The City is pouring money into fixing potholes and sorting out storm water drainage, so improving infrastructure for its citizens.
JOBURG has turned its attention to its roads, where storm water drainage is being upgraded and potholes are being fixed.
JRA workers fix potholesJRA fill in potholes in AlexandraThe Johannesburg Road Agency (JRA) has devised a new strategy, Khendla ma-Pothole – meaning “fix the potholes” – to eradicate potholes in 200 roads across the city, at a total cost of R4-million a month, according to the agency’s spokesperson, Thulani Makhubela.
Khendla ma-Pothole was launched in Ivory Park on 6 January. Under it, contractors will be appointed to deal with the potholes over three years. The JRA also took the opportunity to urge people to safeguard existing infrastructure.
“Whereas the JRA remains committed to sustainable service, without the community’s involvement all the hard work [will] go to waste,” said Makhubela.
Petros Zitha, the Ward 79 councillor in Ivory Park, said the number of potholes in his area had soared following the heavy rains. “Many areas of damaged roads were beyond the simple filling of potholes and hence larger and more widespread repairs were required.”
The project would create employment for the youth. “The involvement of the community in the project will help cut down illegal activities such as digging to create illegal speed humps and extending tents on tarred roads.”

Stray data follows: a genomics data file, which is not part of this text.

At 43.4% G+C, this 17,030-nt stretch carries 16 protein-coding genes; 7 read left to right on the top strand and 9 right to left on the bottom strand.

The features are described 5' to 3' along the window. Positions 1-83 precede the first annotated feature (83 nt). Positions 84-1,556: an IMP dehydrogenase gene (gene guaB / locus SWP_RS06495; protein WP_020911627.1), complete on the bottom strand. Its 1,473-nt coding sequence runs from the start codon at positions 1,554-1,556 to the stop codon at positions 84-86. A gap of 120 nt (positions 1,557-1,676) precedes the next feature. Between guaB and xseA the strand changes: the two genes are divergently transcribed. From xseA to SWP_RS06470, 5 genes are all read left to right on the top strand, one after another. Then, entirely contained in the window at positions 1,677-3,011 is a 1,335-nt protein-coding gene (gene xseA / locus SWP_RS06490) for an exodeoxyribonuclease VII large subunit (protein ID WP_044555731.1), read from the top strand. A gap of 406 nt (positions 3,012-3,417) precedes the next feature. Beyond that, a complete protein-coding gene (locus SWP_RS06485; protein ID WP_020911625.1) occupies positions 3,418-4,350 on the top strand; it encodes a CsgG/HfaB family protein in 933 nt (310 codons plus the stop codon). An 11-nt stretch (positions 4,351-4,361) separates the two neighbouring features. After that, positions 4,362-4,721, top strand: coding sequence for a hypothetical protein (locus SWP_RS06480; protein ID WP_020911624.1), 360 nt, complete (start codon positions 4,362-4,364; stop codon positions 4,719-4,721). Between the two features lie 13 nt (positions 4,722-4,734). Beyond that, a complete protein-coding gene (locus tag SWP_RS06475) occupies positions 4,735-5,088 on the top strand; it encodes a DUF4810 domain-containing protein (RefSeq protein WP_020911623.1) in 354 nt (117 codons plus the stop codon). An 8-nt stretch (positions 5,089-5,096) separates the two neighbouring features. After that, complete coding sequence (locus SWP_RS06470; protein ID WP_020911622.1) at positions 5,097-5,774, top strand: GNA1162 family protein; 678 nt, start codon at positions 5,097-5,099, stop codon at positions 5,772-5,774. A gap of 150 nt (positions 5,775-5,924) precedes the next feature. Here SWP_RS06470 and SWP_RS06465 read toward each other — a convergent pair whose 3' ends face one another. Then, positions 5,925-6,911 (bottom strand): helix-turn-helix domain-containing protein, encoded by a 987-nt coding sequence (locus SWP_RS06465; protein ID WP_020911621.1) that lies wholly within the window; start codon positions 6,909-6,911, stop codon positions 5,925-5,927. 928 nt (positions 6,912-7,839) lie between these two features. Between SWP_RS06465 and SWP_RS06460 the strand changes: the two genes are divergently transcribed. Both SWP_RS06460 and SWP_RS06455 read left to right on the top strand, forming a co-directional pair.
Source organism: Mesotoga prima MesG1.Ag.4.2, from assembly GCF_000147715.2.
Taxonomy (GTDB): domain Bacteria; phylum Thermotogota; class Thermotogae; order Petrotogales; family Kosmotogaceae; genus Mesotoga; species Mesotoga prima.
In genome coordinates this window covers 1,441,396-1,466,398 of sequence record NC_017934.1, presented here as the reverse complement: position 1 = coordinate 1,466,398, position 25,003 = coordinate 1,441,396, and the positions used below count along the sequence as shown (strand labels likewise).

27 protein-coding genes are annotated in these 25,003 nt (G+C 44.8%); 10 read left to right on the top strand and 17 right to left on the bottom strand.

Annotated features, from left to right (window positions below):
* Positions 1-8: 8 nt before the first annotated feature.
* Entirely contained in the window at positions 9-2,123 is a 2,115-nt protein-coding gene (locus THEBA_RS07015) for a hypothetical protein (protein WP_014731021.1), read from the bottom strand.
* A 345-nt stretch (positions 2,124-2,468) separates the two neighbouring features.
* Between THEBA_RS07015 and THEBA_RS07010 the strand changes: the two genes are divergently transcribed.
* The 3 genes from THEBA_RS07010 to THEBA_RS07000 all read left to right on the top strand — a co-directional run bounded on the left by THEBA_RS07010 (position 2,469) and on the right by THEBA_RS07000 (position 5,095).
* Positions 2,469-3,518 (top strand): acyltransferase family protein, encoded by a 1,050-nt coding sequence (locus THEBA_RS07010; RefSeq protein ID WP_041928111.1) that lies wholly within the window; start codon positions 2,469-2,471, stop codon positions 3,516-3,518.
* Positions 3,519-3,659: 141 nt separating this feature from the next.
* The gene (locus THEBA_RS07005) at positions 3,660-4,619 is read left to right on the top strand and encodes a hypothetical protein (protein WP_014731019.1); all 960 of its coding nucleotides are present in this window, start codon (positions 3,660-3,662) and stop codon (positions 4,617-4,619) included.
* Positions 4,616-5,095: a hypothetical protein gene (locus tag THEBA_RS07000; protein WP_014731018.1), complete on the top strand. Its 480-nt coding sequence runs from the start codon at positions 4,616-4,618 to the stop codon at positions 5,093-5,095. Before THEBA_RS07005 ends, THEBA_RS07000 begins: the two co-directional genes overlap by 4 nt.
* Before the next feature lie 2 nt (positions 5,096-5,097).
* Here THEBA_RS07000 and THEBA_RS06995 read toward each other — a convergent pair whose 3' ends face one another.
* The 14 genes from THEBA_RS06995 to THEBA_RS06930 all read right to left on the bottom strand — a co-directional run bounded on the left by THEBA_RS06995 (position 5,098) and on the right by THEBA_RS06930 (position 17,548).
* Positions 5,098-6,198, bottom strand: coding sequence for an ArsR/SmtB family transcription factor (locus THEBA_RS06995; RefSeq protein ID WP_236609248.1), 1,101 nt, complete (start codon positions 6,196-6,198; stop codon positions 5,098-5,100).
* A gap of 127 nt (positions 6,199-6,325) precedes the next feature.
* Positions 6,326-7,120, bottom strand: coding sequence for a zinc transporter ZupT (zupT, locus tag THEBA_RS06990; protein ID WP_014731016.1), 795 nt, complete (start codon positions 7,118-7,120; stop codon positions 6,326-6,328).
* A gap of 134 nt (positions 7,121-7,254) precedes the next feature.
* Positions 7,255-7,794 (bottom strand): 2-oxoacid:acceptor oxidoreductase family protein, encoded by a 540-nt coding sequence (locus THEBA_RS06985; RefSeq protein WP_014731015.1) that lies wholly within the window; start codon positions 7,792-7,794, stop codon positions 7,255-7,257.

Potholes caused a great deal of problems for motorists, Zitha added. “At a meeting held in December to discuss the issue, most taxi owners complained about their vehicles getting damaged before they had finished making payments.”
On its storm water management project, the JRA has spent R140-million upgrading Joburg’s storm water drainage system. The agency is converting open storm water channels to underground systems in townships such as Alexandra, Ivory Park, Diepsloot and Orange Farm.
Makhubela said the aim of the project was to upgrade the environment and living standards of the community by providing basic social and infrastructural services. “It is a substantial upgrade which allows the system to handle a bigger storm water load when we are hit with lots of rain.”
The JRA is also upgrading the old, inadequate drainage systems, constructing new infrastructure and finalising storm water master planning and flood-line determination. Makhubela urged people not to dump rubbish in storm water drains as this clogged the drainage system.
It has also embarked on a community education campaign to teach people the importance of taking care of roads.
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